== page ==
Taiwan condemns crackdown on Tibet
Monday, March 17, 2008
The government and politicians across party lines in Taiwan yesterday condemned Beijing's bloody oppression of demonstrations in Tibet, the Daily Observer can reveal.
"From this incident, it is apparent that China is far from respecting human rights and upholding democratic values as it claimed it would before the Olympics. That was an empty promise," Ministry of Foreign Affairs Spokeswoman Phoebe Yeh said.
In a press release, the ministry condemned China for hiding Tibet from the world at this crucial moment by clamping down on media.
The ministry urged the international community to join in condemning China's actions and urging Beijing to refrain from resorting to more violence to silence those who demand human rights. Beijing must respect universal human rights at home and abroad, including those of the Taiwanese.
Yeh said the government would continue to watch the developments in Tibet, adding that it had provided aid to Tibetans through various channels.
The Mainland Affairs Council (MAC) said the violence in Lhasa showed that Beijing had not make any progress in respecting human rights since the Tiananmen Massacre in 1989.
Beijing's barbarism in Tibet has given the Taiwanese a clear look at the autocratic regime's tactics, making it obvious that China would never resolve cross-strait tensions peacefully, the council said.
The council called on the international community to condemn China for its human rights abuses, including its rejection of religious freedom and equal treatment for all people.
China's use of violence and military intimidation to achieve its goals makes it amply clear that it will never rule out the option of taking Taiwan by force, the council said.
China's tyrannic crackdown is unfitting of a major player in the region, it said.
Instead of behaving as a responsible stakeholder in the international community, "Beijing has become a genuine threat to regional harmony," it said.
The ministry-level Mongolian and Tibetan Affairs Commission said in a statement that Beijing was ignoring calls for peace by Tibetan spiritual and political leader in exile the Dalai Lama.
"The Dalai Lama has just called on the Chinese government to negotiate and to resolve the Tibet issue through rational and peaceful means," it said. "With the Dalai Lama's words still fresh, the Chinese government launched a bloody crackdown on unarmed Tibetan civilians."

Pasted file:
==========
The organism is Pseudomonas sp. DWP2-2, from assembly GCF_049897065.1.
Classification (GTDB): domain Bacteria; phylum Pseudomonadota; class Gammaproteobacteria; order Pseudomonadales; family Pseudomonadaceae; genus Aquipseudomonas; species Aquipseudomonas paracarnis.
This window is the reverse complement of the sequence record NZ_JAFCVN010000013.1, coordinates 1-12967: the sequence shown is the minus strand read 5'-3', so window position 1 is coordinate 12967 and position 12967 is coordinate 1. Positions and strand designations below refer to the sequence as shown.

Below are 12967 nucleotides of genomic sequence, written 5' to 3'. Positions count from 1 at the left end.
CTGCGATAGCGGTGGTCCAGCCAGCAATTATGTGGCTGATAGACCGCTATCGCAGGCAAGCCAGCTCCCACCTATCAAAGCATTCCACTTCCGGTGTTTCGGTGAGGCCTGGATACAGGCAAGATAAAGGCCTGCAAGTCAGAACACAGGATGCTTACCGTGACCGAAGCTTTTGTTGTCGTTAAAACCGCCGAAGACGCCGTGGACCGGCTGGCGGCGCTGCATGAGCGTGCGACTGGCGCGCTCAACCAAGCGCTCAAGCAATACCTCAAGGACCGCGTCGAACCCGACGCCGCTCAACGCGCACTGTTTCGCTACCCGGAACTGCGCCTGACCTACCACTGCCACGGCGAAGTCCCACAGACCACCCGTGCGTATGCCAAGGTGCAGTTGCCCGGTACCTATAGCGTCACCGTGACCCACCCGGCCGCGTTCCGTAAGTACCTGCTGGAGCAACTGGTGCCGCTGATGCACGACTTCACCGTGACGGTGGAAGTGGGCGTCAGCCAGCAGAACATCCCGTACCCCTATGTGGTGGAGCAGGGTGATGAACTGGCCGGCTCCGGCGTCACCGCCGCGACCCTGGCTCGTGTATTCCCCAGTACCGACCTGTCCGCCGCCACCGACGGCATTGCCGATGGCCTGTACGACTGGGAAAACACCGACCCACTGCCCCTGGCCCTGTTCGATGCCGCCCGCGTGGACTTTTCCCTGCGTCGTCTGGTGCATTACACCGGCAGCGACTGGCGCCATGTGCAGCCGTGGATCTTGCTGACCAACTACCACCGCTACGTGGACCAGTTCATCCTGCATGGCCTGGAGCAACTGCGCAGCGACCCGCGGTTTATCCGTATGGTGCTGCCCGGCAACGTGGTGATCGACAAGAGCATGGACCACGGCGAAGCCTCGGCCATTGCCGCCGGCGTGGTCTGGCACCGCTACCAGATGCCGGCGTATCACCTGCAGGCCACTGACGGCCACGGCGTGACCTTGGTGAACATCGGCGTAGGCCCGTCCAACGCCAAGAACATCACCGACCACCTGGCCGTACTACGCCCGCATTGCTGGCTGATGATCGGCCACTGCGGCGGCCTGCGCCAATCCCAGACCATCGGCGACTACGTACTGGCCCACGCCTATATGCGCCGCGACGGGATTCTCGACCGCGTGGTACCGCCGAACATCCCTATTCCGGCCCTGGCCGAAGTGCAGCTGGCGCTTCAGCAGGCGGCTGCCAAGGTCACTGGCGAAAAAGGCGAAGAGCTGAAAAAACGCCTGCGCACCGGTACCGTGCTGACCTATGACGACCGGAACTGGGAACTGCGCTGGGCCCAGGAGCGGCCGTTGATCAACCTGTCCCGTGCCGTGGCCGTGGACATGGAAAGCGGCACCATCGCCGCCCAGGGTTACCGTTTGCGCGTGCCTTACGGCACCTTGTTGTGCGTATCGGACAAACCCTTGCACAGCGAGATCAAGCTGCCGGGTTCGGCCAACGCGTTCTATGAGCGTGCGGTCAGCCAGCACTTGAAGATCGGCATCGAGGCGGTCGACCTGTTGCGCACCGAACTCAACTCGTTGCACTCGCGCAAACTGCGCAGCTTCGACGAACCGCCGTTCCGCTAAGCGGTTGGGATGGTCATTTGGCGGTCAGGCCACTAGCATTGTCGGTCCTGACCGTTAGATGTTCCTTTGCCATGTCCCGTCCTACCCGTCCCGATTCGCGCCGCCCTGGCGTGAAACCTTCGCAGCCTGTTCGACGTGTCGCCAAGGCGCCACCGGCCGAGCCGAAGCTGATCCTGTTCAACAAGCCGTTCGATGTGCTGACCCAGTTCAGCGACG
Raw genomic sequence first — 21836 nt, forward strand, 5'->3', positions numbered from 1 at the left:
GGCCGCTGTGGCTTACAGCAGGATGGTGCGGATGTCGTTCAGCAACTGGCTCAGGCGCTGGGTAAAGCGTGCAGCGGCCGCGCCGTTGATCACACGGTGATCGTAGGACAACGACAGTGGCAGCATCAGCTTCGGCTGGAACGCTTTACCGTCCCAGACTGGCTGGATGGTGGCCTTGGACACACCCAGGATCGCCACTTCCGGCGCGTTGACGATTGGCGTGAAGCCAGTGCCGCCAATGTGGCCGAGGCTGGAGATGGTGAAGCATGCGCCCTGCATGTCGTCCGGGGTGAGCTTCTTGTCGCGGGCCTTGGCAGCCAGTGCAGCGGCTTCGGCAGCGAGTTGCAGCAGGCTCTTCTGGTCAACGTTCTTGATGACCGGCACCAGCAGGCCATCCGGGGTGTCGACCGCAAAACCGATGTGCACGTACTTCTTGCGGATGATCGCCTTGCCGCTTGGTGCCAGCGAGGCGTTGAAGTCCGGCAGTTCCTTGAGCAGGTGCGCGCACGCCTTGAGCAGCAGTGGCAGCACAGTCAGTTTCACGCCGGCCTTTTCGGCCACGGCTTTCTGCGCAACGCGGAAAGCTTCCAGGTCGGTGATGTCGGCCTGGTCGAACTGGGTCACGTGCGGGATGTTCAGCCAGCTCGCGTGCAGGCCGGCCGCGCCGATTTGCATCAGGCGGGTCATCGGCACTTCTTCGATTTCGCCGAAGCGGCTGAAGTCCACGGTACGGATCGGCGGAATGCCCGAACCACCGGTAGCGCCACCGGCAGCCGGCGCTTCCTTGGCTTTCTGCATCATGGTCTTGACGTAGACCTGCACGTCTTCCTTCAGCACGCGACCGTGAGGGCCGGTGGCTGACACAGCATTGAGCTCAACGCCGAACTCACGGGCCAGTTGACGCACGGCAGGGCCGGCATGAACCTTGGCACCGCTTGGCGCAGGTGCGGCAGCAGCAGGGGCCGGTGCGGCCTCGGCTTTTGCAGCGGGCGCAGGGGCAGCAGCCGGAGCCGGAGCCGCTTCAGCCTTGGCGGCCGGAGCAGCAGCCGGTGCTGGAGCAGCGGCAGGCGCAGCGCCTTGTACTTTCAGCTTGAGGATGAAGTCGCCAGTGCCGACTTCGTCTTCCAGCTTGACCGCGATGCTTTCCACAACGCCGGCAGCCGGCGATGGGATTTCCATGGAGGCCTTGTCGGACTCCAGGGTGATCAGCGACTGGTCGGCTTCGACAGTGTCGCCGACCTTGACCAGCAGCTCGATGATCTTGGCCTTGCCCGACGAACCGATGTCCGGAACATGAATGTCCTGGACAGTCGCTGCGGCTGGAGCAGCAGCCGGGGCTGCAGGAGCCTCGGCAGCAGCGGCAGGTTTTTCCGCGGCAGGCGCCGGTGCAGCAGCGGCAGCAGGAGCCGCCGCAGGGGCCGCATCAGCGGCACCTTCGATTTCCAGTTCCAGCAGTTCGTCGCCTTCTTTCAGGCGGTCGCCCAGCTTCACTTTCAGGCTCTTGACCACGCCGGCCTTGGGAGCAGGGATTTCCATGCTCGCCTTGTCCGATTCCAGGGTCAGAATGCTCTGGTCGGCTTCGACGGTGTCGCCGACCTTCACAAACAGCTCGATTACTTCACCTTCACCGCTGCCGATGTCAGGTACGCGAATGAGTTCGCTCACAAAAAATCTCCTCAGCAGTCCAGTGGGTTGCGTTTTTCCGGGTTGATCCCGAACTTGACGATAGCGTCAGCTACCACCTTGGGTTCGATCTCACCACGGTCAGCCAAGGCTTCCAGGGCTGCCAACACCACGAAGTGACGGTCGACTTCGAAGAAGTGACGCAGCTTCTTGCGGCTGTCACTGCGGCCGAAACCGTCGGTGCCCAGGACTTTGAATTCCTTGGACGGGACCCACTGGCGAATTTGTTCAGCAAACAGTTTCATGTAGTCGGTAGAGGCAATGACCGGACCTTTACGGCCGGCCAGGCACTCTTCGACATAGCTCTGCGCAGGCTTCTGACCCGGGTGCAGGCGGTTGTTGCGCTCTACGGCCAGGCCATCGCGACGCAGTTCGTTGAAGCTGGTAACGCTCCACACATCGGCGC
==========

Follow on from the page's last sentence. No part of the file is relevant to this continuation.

At a press conference in Taipei, Democratic Progressive Party presidential candidate Frank Hsieh yesterday denounced the Chinese government's violence.
"We are against any kind of bloody crackdown ... The Tibet incident serves as a warning" of China's treatment of its citizens, he said.
Hsieh's running mate Su Tseng-chang said the crackdown in Tibet demonstrated the same principles outlined in China's "Anti-Secession" Law.
Su was referring to a law enacted by China on March 14, 2005, in which Beijing stated it could use "non-peaceful means" if Taiwan were to declare formal independence.
Article 2 of the law states: "There is only one China in the world. Both the mainland and Taiwan belong to one China ... Taiwan is part of China. The state shall never allow the `Taiwan independence' secessionist forces to make Taiwan secede from China under any name or by any means."
"China hasn't enacted an `Anti-Secession' Law targeting Tibet, but it has rolled out tanks to suppress the Tibetan protests," President Chen Shui-bian said in Kaohsiung yesterday.
"Do you think China would allow Taiwanese people to pursue democracy and freedom?" Chen asked.
Chinese Nationalist Party (KMT) presidential candidate Ma Ying-jeou yesterday also condemned Beijing's violent suppression of Tibetan protesters.
"We support Tibetan autonomy and respect Tibetan religious beliefs and customs," Ma said, adding that he would maintain the cross-strait "status quo" if elected.
Author: by Ebrima Jaw Manneh